Semester of Graduation
Master of Arts (MA)
This thesis analyzes and explores the role of privately sponsored religious theater and dramatic performance in the English Reformation, 1525-1553. In the sixteenth century, most theater was religious in nature, and audiences were accustomed to receiving clear moral and political messaging in the form of dramatic entertainment. Plays that were written and performed specifically for individual monarchs also include these commentaries and moral arguments, and can provide historians with significant insight into what messages were presented to monarchs. These insights are particularly illuminating in studies of the cultural progress of the English Reformation under Henry VIII, Edward VI, and Mary I. Playwrights John Bale, John Heywood, Richard Wever, and Nicholas Udall worked in close proximity to these monarchs and presented plays created for them; an examination of these plays can reveal what monarchs saw and how playwrights navigated the changing social and political world of the English Reformation as it progressed.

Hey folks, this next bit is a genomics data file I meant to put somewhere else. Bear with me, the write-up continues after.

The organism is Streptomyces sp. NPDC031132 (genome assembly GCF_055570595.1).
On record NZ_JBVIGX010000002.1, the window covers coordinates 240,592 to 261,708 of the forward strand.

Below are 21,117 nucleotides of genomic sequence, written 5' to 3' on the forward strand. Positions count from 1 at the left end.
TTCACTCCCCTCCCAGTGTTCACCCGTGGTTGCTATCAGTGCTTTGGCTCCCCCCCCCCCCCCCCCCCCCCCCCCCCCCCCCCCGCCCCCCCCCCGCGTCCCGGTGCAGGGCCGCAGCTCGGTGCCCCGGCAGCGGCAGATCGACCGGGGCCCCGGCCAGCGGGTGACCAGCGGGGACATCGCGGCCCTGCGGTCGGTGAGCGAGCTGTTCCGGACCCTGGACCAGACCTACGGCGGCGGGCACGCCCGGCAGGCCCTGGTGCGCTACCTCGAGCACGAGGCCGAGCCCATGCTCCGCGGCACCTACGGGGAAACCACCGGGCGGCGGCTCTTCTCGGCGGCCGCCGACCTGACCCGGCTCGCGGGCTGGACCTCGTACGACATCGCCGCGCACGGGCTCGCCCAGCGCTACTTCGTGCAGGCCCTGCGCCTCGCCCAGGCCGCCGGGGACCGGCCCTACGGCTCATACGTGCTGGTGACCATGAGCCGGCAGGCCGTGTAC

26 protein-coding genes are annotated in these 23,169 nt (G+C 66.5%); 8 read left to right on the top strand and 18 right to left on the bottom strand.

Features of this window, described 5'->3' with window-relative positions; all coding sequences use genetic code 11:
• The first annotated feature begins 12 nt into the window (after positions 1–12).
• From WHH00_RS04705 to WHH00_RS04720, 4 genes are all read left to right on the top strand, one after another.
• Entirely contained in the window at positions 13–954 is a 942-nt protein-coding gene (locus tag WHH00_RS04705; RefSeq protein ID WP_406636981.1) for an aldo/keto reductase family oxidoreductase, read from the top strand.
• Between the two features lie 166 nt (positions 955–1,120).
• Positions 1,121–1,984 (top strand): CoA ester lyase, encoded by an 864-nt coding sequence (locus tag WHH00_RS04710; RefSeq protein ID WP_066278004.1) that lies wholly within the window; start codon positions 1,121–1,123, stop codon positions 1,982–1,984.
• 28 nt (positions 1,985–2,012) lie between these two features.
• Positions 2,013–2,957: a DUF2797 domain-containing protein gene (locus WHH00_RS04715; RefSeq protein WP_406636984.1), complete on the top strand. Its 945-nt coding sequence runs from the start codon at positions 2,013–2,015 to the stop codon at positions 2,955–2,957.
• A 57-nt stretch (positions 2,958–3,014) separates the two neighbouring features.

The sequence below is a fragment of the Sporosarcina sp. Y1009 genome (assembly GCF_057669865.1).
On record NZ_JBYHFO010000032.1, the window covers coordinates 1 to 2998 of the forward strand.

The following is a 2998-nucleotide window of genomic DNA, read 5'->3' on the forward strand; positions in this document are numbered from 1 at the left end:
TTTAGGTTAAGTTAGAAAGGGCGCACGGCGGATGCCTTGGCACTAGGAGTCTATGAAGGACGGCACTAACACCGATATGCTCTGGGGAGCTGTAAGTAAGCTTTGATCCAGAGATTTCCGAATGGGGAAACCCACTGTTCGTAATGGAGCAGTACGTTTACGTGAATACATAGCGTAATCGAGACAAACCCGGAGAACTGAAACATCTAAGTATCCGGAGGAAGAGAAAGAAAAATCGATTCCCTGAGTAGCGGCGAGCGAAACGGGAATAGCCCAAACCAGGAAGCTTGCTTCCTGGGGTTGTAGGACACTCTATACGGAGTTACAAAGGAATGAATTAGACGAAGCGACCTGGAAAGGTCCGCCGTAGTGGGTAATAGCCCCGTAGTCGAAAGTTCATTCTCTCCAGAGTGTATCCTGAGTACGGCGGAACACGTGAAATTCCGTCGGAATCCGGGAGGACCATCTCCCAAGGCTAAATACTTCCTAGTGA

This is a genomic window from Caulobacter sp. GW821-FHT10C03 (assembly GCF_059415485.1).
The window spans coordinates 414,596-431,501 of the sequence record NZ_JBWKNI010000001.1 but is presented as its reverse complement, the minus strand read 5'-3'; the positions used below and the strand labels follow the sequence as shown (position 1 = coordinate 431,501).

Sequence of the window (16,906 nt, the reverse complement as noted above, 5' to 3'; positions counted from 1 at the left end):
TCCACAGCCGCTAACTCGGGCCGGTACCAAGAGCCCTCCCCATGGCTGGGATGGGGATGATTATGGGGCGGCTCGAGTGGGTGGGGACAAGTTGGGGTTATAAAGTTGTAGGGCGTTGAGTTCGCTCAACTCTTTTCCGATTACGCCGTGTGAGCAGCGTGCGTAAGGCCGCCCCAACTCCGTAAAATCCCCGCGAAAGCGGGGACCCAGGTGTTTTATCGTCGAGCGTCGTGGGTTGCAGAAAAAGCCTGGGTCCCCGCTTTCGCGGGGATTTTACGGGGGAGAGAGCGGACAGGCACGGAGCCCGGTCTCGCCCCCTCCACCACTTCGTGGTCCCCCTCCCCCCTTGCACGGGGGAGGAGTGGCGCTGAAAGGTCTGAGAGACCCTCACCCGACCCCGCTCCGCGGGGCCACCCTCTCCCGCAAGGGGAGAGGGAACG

The plays of Bale, Heywood, Wever, and Udall also provide insight in an examination of the Reformation’s influence on English culture at the highest social levels. Playwrights continued to work in medieval traditions, particularly the morality play genre, even though these customs and structures were part of outdated religious traditions. These medieval genres and literary influences could adapt easily to a Protestant religious message while retaining their medieval character. What messages these playwrights chose to present to their monarchs, and the theatrical traditions and styles used to present them, illuminate the inner thoughts of these pivotal characters during the English Reformation.
Whitley, Alexandra R., "Staging Reformation: Religious Theater in England, 1525-1553" (2021). LSU Master's Theses. 5313.
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